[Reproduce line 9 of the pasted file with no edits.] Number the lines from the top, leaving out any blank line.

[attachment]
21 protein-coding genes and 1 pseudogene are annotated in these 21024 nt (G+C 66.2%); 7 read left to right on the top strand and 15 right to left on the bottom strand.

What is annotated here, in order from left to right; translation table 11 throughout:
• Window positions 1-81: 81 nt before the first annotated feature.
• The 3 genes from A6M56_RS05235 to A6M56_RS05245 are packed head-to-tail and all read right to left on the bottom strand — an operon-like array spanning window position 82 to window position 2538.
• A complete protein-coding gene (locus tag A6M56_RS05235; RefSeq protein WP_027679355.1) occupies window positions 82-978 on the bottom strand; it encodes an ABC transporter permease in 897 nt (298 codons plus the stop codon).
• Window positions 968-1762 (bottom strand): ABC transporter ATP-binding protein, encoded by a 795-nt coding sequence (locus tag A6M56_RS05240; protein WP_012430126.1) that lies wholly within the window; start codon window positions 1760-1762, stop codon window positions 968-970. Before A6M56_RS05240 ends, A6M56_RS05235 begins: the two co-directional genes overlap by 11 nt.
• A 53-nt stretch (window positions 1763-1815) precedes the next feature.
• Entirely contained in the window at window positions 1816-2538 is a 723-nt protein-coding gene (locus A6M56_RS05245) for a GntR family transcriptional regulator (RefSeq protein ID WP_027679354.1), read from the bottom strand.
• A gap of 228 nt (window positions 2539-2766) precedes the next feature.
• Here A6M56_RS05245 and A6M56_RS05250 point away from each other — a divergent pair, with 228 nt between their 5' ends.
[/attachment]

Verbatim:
• A gap of 228 nt (window positions 2539-2766) precedes the next feature.